The following article, written by ST’s Tom Law and the winner of the Bill Leggett Breeders’ Cup Writing Award in 2005, is reprinted from the November 6, 2004 issue of Thoroughbred Times.
The day that started out with so much promise was not going well for J. Paul Reddam, and it certainly did not give the impression it was going to get any better with about a quarter-mile left to run in the Breeders’ Cup Juvenile (G1) on October 30 at Lone Star Park.
Reddam, who has enjoyed plenty of recent success as a Thoroughbred owner and even more as the founder of the Ditech.com mortgage company, missed the mark with his first three Breeders’ Cup starters, who on paper appeared to have a chance to earn at least minor awards in their respective races. Elloluv was the first one off target (seventh in the Distaff [G1]), then there was Sharp Lisa (sixth in the Juvenile Fillies [G1]), and finally Pt’s Grey Eagle (eighth in the Sprint [G1]).
Wilko, a fairly unheralded European-based colt in whom Reddam purchased a 75% interest from owner Susan Roy earlier this fall, would not let his new co-owner down. He not only produced the second-biggest upset in the Juvenile’s history but also perhaps the most surprising victory on the 21st World Championships card.
“I had four bullets that I came with,” said Reddam, whose growing stable has also included Grade 1 winners Ten Most Wanted and Swept Overboard in recent years. “I fired three and was basically down on the ground with one left, and I was going to fire it with Wilko.”
The son of Awesome Again hit the target squarely as he upstaged a talented quintet of American-based two-year-olds with Frankie Dettori in the saddle at odds of 28.30-to-1. Wilko and Dettori rallied in the middle of the Lone Star stretch to finish three-quarters of a length in front of unlucky Hopeful Stakes (G1) winner Afleet Alex. Sun King was another neck back in third in the 1 1/16-mile Juvenile, which was run in 1:42.09 on a fast track.
Wilko’s $58.60 payout was the second largest behind the $62.20 mutuel for Anees in the 1999 Juvenile at Gulfstream Park and slightly larger than last year’s $55.60 produced by Action This Day.
The payout was impressive, but not more so than the fact that Wilko earned the win and possibly an Eclipse Award as champion two-year-old male in his first start on dirt against a field that included the winners of nearly every major American prep for the championship race.
The victory was also the first stakes win for Wilko, who had placed in five stakes on the grass in England. Shortly after Wilko made his second career start, a seventh-place finish in a six-furlong race at York racecourse, trainer Jeremy Noseda got the impression the colt would be more effective on the dirt. Nine starts later Wilko got the chance to show he was better suited on the main track and left the talented Juvenile field in tatters.
“He’s run against some of the best two-year-olds in Europe and clearly on turf in England he’s seven to ten pounds behind the top two-year-old,” Noseda said the day before the Breeders’ Cup. “So you would expect he’s going to be seven to ten pounds behind the top American two-year-old. We’re realistic about it.”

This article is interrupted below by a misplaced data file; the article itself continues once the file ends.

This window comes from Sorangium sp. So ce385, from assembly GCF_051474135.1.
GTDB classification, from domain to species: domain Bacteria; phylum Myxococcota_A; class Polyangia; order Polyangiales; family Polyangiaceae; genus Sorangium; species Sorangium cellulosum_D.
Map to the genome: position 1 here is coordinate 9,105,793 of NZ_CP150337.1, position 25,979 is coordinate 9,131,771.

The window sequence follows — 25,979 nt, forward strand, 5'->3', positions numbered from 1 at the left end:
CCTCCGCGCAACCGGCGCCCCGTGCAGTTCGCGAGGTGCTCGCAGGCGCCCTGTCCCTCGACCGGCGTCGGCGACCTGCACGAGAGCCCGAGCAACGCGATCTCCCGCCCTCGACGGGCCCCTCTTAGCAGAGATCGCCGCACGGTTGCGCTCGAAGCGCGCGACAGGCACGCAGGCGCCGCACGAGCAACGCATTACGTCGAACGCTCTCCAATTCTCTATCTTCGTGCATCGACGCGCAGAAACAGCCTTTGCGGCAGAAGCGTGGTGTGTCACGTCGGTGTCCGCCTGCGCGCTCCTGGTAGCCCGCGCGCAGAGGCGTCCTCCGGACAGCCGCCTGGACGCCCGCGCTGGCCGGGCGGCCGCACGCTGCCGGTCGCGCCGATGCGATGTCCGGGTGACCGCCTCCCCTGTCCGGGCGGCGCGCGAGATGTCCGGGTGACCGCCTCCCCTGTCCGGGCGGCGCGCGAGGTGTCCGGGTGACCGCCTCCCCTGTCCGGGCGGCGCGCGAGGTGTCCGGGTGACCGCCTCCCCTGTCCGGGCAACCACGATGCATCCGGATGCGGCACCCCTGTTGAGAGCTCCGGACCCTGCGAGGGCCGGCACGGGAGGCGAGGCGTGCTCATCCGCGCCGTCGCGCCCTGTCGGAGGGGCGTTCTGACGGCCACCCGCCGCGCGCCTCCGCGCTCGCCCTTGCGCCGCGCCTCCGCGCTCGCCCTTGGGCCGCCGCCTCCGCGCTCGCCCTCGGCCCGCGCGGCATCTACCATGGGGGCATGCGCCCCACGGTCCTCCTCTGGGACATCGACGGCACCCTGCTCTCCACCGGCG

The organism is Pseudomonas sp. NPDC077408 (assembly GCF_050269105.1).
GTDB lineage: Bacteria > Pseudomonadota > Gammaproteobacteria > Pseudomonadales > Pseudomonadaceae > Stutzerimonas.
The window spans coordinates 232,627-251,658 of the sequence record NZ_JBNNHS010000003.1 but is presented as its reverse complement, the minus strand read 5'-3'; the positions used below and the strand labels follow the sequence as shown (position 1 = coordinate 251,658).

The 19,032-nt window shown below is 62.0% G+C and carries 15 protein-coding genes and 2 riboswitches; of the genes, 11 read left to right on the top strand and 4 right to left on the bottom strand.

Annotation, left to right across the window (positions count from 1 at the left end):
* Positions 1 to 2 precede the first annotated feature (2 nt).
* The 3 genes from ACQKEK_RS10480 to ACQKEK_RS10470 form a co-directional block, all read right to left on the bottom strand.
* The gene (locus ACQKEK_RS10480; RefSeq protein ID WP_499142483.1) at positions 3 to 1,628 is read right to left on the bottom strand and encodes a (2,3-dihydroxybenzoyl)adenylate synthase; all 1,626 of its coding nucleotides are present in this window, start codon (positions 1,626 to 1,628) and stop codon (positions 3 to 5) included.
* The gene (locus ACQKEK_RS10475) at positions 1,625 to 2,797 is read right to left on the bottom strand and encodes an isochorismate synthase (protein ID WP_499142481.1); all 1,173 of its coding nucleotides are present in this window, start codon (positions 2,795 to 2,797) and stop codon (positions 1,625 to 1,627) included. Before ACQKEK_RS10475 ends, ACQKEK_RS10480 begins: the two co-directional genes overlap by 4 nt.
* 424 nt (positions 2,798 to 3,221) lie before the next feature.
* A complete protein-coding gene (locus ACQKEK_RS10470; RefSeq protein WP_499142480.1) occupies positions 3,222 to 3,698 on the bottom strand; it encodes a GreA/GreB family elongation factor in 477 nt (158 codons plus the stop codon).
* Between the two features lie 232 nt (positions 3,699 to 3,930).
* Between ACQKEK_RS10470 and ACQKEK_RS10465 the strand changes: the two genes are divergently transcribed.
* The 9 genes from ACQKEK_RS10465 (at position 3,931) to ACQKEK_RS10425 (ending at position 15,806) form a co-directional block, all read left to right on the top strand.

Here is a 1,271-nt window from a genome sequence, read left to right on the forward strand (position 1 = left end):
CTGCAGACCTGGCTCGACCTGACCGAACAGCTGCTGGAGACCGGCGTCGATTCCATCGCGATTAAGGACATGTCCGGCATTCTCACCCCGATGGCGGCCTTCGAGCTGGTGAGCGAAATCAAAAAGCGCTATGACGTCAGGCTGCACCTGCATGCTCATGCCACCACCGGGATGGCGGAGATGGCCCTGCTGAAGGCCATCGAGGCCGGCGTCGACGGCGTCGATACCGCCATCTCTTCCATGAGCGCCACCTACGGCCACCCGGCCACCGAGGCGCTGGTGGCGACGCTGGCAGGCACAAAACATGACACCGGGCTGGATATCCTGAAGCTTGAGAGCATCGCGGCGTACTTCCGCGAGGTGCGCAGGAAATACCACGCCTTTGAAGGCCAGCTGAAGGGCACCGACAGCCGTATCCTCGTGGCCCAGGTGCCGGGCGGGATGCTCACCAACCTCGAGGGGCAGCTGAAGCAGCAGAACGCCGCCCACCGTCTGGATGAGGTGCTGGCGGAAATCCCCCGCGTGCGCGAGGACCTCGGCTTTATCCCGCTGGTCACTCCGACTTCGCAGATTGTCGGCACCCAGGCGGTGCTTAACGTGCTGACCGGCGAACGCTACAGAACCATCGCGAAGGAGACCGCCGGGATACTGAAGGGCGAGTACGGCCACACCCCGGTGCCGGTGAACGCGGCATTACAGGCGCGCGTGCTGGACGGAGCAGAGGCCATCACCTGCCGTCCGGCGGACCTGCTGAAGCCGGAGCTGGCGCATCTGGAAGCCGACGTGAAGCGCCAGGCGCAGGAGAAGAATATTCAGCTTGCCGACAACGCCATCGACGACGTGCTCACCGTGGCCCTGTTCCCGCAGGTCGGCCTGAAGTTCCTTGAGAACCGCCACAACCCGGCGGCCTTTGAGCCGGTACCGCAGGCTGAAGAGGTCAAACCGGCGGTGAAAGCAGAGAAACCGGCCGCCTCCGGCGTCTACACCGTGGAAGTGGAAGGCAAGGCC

Noseda’s apprehension was no doubt caused by the fact that Wilko would be squared up against Roman Ruler, arguably the best two-year-old on the West Coast from trainer Bob Baffert’s barn, Champagne Stakes (G1) winner Proud Accolade, and the gritty Afleet Alex, whose only loss from five starts came in the Champagne.
The bettors settled on Roman Ruler as the 2-to-1 favorite in the field of eight, with Proud Accolade and Afleet Alex right behind in the wagering at 2.60-to-1 and 3-to-1, respectively. Twice Unbridled, whose only accomplishment in two starts was a third-place finish in a maiden race at Del Mar, was the only member of the field to get less respect than Wilko at 33.20-to-1.
“He had the last chance of anyone,” Reddam said when asked what he thought the chances of Wilko would be compared to his three other runners.
Twice Unbridled would be the Juveniles early pacesetter as jockey Victor Espinoza sent the son of Unbridled’s Song through relatively soft early fractions of :23.54 for the opening quarter mile and :47.49 for the half. Consolidator, winner of the Lane’s End Breeders’ Futurity (G1), and jockey Rafael Bejarano were just off the pace in the early stages, with Wilko running a surprising third.
Dettori, who had three prior Breeders’ Cup wins but never one on the main track from nine attempts, had worked Wilko for Noseda at Newmarket in the weeks leading up to the Juvenile and was also surprised the colt raced up close after his clean start.
Afleet Alex did not enjoy the same luxury; the son of Northern Afleet bobbled slightly at the start and bumped Roman Ruler to the inside and Consolidator to the outside. He eventually recovered but was forced to run four wide around the first turn and was still in sixth after the opening half-mile. Roman Ruler had similar troubles after the break and raced at the back of the pack to the chagrin of Baffert, who had a heated exchange with jockey Corey Nakatani near the winner’s circle after the race.